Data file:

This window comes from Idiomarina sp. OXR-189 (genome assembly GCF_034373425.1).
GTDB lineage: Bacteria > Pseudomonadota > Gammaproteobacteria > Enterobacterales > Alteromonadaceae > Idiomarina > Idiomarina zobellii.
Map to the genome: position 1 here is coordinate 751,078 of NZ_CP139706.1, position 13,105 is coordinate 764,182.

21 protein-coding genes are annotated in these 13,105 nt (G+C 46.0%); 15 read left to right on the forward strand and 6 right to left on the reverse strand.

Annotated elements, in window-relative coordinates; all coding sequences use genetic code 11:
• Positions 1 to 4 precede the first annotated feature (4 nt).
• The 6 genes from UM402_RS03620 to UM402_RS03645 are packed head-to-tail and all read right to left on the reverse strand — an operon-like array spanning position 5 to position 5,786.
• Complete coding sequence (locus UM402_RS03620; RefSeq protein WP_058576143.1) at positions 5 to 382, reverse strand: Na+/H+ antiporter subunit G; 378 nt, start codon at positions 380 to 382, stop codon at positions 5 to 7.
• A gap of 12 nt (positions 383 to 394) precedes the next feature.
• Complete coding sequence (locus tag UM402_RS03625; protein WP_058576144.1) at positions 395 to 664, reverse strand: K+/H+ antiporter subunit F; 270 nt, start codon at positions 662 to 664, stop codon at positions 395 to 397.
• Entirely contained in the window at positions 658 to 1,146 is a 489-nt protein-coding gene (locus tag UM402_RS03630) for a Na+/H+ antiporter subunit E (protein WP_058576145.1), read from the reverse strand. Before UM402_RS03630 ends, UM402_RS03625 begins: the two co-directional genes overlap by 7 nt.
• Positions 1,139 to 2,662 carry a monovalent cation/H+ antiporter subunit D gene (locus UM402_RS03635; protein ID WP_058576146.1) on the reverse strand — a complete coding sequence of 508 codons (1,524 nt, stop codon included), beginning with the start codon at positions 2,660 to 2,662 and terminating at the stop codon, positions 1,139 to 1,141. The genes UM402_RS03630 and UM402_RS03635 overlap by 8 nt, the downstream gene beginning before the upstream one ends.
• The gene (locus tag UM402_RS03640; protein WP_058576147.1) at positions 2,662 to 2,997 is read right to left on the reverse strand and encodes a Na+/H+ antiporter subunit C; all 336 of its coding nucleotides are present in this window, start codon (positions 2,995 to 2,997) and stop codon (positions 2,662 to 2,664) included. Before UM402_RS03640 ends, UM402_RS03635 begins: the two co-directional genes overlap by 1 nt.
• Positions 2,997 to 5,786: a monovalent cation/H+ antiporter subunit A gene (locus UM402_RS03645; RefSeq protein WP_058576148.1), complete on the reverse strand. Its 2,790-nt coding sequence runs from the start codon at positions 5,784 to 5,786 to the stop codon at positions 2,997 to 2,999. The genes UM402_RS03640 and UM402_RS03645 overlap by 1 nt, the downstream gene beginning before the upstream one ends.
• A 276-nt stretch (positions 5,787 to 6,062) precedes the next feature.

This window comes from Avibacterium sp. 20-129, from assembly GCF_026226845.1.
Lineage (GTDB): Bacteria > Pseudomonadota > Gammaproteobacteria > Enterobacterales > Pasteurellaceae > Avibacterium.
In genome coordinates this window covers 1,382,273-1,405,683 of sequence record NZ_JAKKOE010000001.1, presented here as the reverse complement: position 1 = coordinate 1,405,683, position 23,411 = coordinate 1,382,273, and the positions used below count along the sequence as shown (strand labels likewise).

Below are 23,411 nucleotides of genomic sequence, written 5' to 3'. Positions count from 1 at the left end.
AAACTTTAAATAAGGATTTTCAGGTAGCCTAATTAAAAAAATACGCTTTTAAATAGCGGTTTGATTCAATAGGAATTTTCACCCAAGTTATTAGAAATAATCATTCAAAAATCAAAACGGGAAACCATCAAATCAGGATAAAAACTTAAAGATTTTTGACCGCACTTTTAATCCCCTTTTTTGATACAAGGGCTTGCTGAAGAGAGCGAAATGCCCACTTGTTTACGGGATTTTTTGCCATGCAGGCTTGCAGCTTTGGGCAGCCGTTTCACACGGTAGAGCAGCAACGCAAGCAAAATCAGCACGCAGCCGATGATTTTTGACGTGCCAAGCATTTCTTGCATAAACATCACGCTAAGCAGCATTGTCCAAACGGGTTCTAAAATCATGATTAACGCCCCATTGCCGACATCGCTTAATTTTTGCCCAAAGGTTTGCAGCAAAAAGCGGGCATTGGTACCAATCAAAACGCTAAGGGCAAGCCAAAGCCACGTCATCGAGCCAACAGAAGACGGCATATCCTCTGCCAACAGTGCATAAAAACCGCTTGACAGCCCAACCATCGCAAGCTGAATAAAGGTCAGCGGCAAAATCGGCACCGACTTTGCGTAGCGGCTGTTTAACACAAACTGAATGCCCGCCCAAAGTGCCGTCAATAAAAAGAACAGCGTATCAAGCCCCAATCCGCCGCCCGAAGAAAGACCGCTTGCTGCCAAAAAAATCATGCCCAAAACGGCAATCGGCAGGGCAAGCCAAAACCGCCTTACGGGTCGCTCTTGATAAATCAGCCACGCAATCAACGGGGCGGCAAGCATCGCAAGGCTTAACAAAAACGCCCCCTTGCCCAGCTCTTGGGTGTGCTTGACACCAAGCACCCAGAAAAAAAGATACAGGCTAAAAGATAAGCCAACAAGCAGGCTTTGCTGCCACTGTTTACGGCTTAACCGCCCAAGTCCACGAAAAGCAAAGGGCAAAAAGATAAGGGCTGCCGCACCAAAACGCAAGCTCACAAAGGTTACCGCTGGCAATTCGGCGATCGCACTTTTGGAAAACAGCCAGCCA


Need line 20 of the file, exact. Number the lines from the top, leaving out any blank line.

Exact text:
AAACTTTAAATAAGGATTTTCAGGTAGCCTAATTAAAAAAATACGCTTTTAAATAGCGGTTTGATTCAATAGGAATTTTCACCCAAGTTATTAGAAATAATCATTCAAAAATCAAAACGGGAAACCATCAAATCAGGATAAAAACTTAAAGATTTTTGACCGCACTTTTAATCCCCTTTTTTGATACAAGGGCTTGCTGAAGAGAGCGAAATGCCCACTTGTTTACGGGATTTTTTGCCATGCAGGCTTGCAGCTTTGGGCAGCCGTTTCACACGGTAGAGCAGCAACGCAAGCAAAATCAGCACGCAGCCGATGATTTTTGACGTGCCAAGCATTTCTTGCATAAACATCACGCTAAGCAGCATTGTCCAAACGGGTTCTAAAATCATGATTAACGCCCCATTGCCGACATCGCTTAATTTTTGCCCAAAGGTTTGCAGCAAAAAGCGGGCATTGGTACCAATCAAAACGCTAAGGGCAAGCCAAAGCCACGTCATCGAGCCAACAGAAGACGGCATATCCTCTGCCAACAGTGCATAAAAACCGCTTGACAGCCCAACCATCGCAAGCTGAATAAAGGTCAGCGGCAAAATCGGCACCGACTTTGCGTAGCGGCTGTTTAACACAAACTGAATGCCCGCCCAAAGTGCCGTCAATAAAAAGAACAGCGTATCAAGCCCCAATCCGCCGCCCGAAGAAAGACCGCTTGCTGCCAAAAAAATCATGCCCAAAACGGCAATCGGCAGGGCAAGCCAAAACCGCCTTACGGGTCGCTCTTGATAAATCAGCCACGCAATCAACGGGGCGGCAAGCATCGCAAGGCTTAACAAAAACGCCCCCTTGCCCAGCTCTTGGGTGTGCTTGACACCAAGCACCCAGAAAAAAAGATACAGGCTAAAAGATAAGCCAACAAGCAGGCTTTGCTGCCACTGTTTACGGCTTAACCGCCCAAGTCCACGAAAAGCAAAGGGCAAAAAGATAAGGGCTGCCGCACCAAAACGCAAGCTCACAAAGGTTACCGCTGGCAATTCGGCGATCGCACTTTTGGAAAACAGCCAGCCA